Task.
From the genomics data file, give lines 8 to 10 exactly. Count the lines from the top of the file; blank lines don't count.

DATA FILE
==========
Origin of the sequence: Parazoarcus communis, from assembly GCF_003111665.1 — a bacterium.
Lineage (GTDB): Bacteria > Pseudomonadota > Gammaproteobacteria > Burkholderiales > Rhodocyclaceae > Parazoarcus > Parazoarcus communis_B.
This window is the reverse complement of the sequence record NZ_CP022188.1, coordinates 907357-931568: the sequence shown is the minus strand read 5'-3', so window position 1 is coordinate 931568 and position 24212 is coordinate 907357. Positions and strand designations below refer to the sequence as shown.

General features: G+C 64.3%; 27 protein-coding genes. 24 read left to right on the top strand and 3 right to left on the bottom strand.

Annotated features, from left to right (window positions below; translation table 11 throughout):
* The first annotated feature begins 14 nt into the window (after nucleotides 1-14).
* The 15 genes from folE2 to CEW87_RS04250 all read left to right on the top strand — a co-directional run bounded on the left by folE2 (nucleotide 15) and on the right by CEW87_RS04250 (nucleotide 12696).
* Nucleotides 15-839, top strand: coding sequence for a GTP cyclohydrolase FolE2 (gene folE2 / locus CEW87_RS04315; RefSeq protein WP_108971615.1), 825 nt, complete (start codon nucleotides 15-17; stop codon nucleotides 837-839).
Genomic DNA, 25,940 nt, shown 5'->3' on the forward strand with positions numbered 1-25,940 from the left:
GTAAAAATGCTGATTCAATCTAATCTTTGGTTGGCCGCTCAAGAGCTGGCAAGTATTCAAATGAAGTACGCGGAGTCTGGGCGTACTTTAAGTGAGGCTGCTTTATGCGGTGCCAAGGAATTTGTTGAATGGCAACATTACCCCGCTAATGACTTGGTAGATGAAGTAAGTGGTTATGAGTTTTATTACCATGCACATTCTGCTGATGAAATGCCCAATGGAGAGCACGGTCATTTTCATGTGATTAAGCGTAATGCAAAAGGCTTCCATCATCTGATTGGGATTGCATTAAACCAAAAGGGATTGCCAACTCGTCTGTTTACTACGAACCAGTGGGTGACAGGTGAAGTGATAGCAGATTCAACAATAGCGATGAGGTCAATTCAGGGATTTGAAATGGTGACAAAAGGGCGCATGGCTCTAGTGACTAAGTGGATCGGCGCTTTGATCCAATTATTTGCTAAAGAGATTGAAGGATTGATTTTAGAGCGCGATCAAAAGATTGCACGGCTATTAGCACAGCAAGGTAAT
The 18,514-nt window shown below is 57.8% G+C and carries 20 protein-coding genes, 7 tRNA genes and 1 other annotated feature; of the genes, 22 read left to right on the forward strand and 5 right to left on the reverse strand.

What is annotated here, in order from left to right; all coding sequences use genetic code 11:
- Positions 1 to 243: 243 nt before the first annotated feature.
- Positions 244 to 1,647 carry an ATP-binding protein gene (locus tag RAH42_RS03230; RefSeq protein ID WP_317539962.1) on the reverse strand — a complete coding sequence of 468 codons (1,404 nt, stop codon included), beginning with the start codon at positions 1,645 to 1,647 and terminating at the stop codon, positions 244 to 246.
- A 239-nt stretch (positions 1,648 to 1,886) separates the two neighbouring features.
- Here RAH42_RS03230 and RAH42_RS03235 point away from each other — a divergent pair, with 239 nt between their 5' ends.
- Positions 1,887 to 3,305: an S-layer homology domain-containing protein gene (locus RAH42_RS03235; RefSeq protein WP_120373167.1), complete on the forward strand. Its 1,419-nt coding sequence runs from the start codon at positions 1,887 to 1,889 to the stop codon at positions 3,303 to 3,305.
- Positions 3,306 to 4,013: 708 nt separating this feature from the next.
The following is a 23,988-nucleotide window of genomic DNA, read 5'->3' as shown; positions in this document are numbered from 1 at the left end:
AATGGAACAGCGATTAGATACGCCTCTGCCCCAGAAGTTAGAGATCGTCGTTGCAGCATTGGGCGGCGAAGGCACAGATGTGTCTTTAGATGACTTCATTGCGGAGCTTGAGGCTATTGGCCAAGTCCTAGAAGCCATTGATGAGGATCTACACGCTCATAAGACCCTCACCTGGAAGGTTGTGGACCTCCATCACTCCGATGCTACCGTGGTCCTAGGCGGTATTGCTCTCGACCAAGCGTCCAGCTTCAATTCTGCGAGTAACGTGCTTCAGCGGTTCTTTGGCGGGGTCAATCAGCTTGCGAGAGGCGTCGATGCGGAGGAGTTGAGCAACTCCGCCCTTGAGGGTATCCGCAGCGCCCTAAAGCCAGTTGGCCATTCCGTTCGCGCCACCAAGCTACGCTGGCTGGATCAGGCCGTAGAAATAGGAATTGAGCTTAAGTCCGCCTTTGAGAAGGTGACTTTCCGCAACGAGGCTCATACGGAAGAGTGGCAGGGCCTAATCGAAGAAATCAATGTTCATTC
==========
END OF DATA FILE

* Nucleotides 15-839, top strand: coding sequence for a GTP cyclohydrolase FolE2 (gene folE2 / locus CEW87_RS04315; RefSeq protein WP_108971615.1), 825 nt, complete (start codon nucleotides 15-17; stop codon nucleotides 837-839).
Genomic DNA, 25,940 nt, shown 5'->3' on the forward strand with positions numbered 1-25,940 from the left:
GTAAAAATGCTGATTCAATCTAATCTTTGGTTGGCCGCTCAAGAGCTGGCAAGTATTCAAATGAAGTACGCGGAGTCTGGGCGTACTTTAAGTGAGGCTGCTTTATGCGGTGCCAAGGAATTTGTTGAATGGCAACATTACCCCGCTAATGACTTGGTAGATGAAGTAAGTGGTTATGAGTTTTATTACCATGCACATTCTGCTGATGAAATGCCCAATGGAGAGCACGGTCATTTTCATGTGATTAAGCGTAATGCAAAAGGCTTCCATCATCTGATTGGGATTGCATTAAACCAAAAGGGATTGCCAACTCGTCTGTTTACTACGAACCAGTGGGTGACAGGTGAAGTGATAGCAGATTCAACAATAGCGATGAGGTCAATTCAGGGATTTGAAATGGTGACAAAAGGGCGCATGGCTCTAGTGACTAAGTGGATCGGCGCTTTGATCCAATTATTTGCTAAAGAGATTGAAGGATTGATTTTAGAGCGCGATCAAAAGATTGCACGGCTATTAGCACAGCAAGGTAAT